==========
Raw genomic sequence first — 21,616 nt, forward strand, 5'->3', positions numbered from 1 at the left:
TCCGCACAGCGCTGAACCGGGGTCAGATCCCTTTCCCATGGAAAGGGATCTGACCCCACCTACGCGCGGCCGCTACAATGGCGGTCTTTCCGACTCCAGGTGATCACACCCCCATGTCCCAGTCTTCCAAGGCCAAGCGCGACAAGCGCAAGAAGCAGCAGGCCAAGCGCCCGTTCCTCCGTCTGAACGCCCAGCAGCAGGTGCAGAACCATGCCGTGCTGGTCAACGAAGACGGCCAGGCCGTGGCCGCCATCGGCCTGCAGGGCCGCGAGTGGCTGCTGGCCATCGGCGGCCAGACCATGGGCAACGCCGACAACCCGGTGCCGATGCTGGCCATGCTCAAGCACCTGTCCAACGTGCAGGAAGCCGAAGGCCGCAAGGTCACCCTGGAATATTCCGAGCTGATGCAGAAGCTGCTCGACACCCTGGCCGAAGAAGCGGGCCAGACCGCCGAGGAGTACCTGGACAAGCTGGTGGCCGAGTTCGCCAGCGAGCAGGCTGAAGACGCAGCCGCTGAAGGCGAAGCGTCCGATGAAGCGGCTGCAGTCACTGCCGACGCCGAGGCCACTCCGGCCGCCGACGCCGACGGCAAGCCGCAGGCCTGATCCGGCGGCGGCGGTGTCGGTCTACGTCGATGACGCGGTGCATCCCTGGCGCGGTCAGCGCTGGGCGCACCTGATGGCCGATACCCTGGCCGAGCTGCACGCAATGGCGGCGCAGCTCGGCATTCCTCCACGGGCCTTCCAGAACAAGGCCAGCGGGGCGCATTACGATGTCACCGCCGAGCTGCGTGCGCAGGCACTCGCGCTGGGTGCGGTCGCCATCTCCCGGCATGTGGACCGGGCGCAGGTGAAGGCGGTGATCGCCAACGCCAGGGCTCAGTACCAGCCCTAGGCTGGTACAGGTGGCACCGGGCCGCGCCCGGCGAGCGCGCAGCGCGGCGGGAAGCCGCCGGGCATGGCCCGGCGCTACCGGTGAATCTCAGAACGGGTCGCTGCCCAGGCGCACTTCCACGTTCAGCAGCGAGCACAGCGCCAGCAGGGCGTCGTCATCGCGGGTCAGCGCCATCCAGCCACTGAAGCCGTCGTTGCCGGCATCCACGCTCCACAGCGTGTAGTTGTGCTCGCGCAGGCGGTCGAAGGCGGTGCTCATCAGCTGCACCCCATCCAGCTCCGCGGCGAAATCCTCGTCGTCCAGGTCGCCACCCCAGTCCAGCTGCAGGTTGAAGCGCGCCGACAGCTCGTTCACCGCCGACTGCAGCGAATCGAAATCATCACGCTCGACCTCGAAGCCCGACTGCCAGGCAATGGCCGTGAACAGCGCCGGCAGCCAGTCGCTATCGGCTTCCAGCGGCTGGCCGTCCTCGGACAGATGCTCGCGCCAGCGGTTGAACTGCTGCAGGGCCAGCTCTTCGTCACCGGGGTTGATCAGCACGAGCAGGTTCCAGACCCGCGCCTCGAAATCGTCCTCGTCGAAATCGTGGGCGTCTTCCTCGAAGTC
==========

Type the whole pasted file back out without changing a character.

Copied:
Raw genomic sequence first — 21,616 nt, forward strand, 5'->3', positions numbered from 1 at the left:
TCCGCACAGCGCTGAACCGGGGTCAGATCCCTTTCCCATGGAAAGGGATCTGACCCCACCTACGCGCGGCCGCTACAATGGCGGTCTTTCCGACTCCAGGTGATCACACCCCCATGTCCCAGTCTTCCAAGGCCAAGCGCGACAAGCGCAAGAAGCAGCAGGCCAAGCGCCCGTTCCTCCGTCTGAACGCCCAGCAGCAGGTGCAGAACCATGCCGTGCTGGTCAACGAAGACGGCCAGGCCGTGGCCGCCATCGGCCTGCAGGGCCGCGAGTGGCTGCTGGCCATCGGCGGCCAGACCATGGGCAACGCCGACAACCCGGTGCCGATGCTGGCCATGCTCAAGCACCTGTCCAACGTGCAGGAAGCCGAAGGCCGCAAGGTCACCCTGGAATATTCCGAGCTGATGCAGAAGCTGCTCGACACCCTGGCCGAAGAAGCGGGCCAGACCGCCGAGGAGTACCTGGACAAGCTGGTGGCCGAGTTCGCCAGCGAGCAGGCTGAAGACGCAGCCGCTGAAGGCGAAGCGTCCGATGAAGCGGCTGCAGTCACTGCCGACGCCGAGGCCACTCCGGCCGCCGACGCCGACGGCAAGCCGCAGGCCTGATCCGGCGGCGGCGGTGTCGGTCTACGTCGATGACGCGGTGCATCCCTGGCGCGGTCAGCGCTGGGCGCACCTGATGGCCGATACCCTGGCCGAGCTGCACGCAATGGCGGCGCAGCTCGGCATTCCTCCACGGGCCTTCCAGAACAAGGCCAGCGGGGCGCATTACGATGTCACCGCCGAGCTGCGTGCGCAGGCACTCGCGCTGGGTGCGGTCGCCATCTCCCGGCATGTGGACCGGGCGCAGGTGAAGGCGGTGATCGCCAACGCCAGGGCTCAGTACCAGCCCTAGGCTGGTACAGGTGGCACCGGGCCGCGCCCGGCGAGCGCGCAGCGCGGCGGGAAGCCGCCGGGCATGGCCCGGCGCTACCGGTGAATCTCAGAACGGGTCGCTGCCCAGGCGCACTTCCACGTTCAGCAGCGAGCACAGCGCCAGCAGGGCGTCGTCATCGCGGGTCAGCGCCATCCAGCCACTGAAGCCGTCGTTGCCGGCATCCACGCTCCACAGCGTGTAGTTGTGCTCGCGCAGGCGGTCGAAGGCGGTGCTCATCAGCTGCACCCCATCCAGCTCCGCGGCGAAATCCTCGTCGTCCAGGTCGCCACCCCAGTCCAGCTGCAGGTTGAAGCGCGCCGACAGCTCGTTCACCGCCGACTGCAGCGAATCGAAATCATCACGCTCGACCTCGAAGCCCGACTGCCAGGCAATGGCCGTGAACAGCGCCGGCAGCCAGTCGCTATCGGCTTCCAGCGGCTGGCCGTCCTCGGACAGATGCTCGCGCCAGCGGTTGAACTGCTGCAGGGCCAGCTCTTCGTCACCGGGGTTGATCAGCACGAGCAGGTTCCAGACCCGCGCCTCGAAATCGTCCTCGTCGAAATCGTGGGCGTCTTCCTCGAAGTC